Rating the Nation’s Best and Worst Jobs

Many of us dream of finding the perfect spouse, a fantastic place to live and the absolute best college education for our kids. But most romances, house hunts and academic pursuits aren’t as perfect as we’d hoped. Your spouse is loving and understanding, but snores. A house is large and airy, but expensive to heat. A university offers exactly the fields of study your child seeks, but is far from home.

Your perfect job may also come with a trade-off or two. But the likelihood of having to accept trade-offs will be small if your abilities mesh well with any of the nation’s best careers. Fortunately, there are many great jobs out there, which means the odds that you can find your perfect profession may be greater than you think.

According to this year’s edition of “Jobs Rated Almanac” by Les Krantz (Barricade Books, 2002), the nation’s single best job in terms of low stress, high compensation, lots of autonomy, tremendous hiring demand and several other key criteria, is biologist. Of course, the terrorist attacks and related anthrax and chemical weapons fears are an obvious reason why biologists are in demand and receiving greater respect from their employers. But several long-awaited developments have had a great impact, such as the recent completion of the human genetic map, which has made bioengineering possible, and genetically altered agriculture, which is changing the ways in which the world’s populations will eat for years to come.

Other top-rated jobs are somewhat less awe-inspiring, yet may still qualify as perfect if they match your skills and interests. Financial planners, last year’s No. 1 ranked job, still makes a strong showing in the No. 3 spot, as aging baby boomers continue to seek help managing their money, both to fund their children’s college educations, and to prepare for their fast-approaching retirements. Actuaries, who work autonomously and with little stress helping insurance providers and others determine risk, rose to No. 2, while computer-systems analysts and accountants round out the top five.


Best Jobs 2006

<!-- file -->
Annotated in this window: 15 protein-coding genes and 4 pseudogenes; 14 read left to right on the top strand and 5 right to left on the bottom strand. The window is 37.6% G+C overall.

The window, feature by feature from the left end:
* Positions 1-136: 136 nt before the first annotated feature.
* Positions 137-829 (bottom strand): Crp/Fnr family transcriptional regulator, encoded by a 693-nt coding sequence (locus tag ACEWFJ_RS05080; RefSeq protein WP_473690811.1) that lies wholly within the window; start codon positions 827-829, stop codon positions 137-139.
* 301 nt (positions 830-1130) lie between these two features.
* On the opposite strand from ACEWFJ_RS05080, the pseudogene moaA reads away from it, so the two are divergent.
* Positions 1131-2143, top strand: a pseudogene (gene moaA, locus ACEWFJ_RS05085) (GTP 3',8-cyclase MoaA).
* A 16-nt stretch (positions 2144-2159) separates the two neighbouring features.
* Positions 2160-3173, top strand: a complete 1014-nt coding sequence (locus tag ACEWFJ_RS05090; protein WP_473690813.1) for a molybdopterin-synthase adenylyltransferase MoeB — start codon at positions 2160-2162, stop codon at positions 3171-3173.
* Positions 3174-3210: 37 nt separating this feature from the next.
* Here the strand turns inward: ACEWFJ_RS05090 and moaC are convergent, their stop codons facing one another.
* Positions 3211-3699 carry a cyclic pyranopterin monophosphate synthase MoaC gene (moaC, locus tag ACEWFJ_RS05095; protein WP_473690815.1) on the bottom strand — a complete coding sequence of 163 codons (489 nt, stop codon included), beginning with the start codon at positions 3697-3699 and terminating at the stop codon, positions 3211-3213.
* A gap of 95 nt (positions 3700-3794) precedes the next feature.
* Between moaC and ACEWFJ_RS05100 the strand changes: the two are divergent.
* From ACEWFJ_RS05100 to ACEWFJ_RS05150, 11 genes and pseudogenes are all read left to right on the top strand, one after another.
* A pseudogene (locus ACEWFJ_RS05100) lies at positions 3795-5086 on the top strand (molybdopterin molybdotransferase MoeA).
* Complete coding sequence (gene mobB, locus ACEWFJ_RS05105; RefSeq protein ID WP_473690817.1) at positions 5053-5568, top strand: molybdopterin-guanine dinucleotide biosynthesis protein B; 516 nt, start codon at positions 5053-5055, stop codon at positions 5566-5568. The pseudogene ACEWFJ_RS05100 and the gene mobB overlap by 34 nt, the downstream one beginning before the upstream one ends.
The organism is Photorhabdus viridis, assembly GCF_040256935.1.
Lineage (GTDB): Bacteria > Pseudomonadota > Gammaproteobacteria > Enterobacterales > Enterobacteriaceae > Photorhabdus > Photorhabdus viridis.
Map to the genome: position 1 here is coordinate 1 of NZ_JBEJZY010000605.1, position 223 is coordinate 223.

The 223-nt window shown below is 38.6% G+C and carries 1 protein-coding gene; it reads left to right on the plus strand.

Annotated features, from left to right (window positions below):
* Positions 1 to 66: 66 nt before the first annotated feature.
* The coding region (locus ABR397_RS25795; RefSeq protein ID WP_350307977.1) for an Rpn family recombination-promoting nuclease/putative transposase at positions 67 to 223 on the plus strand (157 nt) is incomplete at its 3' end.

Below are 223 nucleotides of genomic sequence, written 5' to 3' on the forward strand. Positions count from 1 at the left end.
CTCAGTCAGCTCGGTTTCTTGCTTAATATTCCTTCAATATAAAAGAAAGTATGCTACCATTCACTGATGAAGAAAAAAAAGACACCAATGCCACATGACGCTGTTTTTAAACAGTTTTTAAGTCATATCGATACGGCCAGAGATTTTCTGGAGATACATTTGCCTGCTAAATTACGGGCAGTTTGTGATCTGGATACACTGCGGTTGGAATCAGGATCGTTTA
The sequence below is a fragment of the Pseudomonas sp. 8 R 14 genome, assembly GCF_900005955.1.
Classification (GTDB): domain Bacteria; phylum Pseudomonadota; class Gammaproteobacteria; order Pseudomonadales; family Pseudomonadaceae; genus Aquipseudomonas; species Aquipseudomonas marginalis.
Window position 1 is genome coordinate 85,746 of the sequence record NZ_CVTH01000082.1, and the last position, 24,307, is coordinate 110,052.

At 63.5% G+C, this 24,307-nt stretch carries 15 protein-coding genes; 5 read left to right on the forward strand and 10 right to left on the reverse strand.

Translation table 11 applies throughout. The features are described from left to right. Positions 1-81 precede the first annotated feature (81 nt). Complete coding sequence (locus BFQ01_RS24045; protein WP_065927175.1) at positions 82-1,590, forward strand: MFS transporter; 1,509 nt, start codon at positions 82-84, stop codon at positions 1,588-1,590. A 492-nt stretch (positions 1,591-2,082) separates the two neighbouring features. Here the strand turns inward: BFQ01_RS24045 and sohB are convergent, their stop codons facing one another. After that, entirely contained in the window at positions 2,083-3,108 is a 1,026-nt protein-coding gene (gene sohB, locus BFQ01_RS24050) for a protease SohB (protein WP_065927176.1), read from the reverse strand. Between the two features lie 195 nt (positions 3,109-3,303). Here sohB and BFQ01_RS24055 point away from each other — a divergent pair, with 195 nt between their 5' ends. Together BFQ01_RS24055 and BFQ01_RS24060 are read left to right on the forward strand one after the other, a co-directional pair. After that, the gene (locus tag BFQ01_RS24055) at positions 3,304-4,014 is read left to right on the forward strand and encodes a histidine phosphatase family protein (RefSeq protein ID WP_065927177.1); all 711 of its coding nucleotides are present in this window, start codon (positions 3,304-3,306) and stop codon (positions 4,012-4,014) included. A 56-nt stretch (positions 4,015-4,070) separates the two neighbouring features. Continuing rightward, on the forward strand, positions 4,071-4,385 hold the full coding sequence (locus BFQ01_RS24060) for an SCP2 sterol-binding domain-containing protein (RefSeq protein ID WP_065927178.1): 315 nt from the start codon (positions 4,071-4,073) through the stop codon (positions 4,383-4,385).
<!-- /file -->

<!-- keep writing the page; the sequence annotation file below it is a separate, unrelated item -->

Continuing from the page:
1. Biologist
  2. Actuary
  3. Financial planner
  4. Computer-systems analyst
  5. Accountant
  6. Software engineer
  7. Meteorologist
  8. Paralegal assistant
  9. Statistician
  10. Astronomer

 

Best Jobs 2016

  1. Data Scientist
  2. Statistician
  3. Information Security Analyst
  4. Audiologist
  5. Diagnostic Medical Sonographer
  6. Mathematician
  7. Software Engineer
  8. Computer Systems Analyst
  9. Speech Pathologist
  10. Actuary

The jobs were analyzed according to six key criteria — environment, income, employment outlook, physical demands, security and stress — using data from such sources as the U.S. Bureau of Labor Statistics and the U.S. Census Bureau, as well as studies from trade associations and industry groups. The lower the score, the higher the ranking.

Lumberjacks were ranked at the bottom of the list as the nation’s worst job. Their careers couldn’t be much rougher in terms of work instability, poor pay and pure danger. Prospects aren’t much better for commercial fishermen, cowboys, ironworkers and seamen, who labor aboard commercial ships among pirates and hurricanes.


Worst Jobs 2006

  1. Lumberjack
  2. Fisherman
  3. Cowboy
  4. Ironworker
  5. Seaman
  6. Taxi driver
  7. Construction worker
  8. Farmer
  9. Roofer
  10. Stevedore

 

Worst Jobs 2016

  1. Newspaper Reporter
  2. Logger
  3. Broadcaster
  4. Disc Jockey
  5. Enlisted Military Personnel
  6. Pest Control Worker
  7. Retail Sales Person
  8. Advertising Sales Person
  9. Taxi Driver
  10. Firefighter

 

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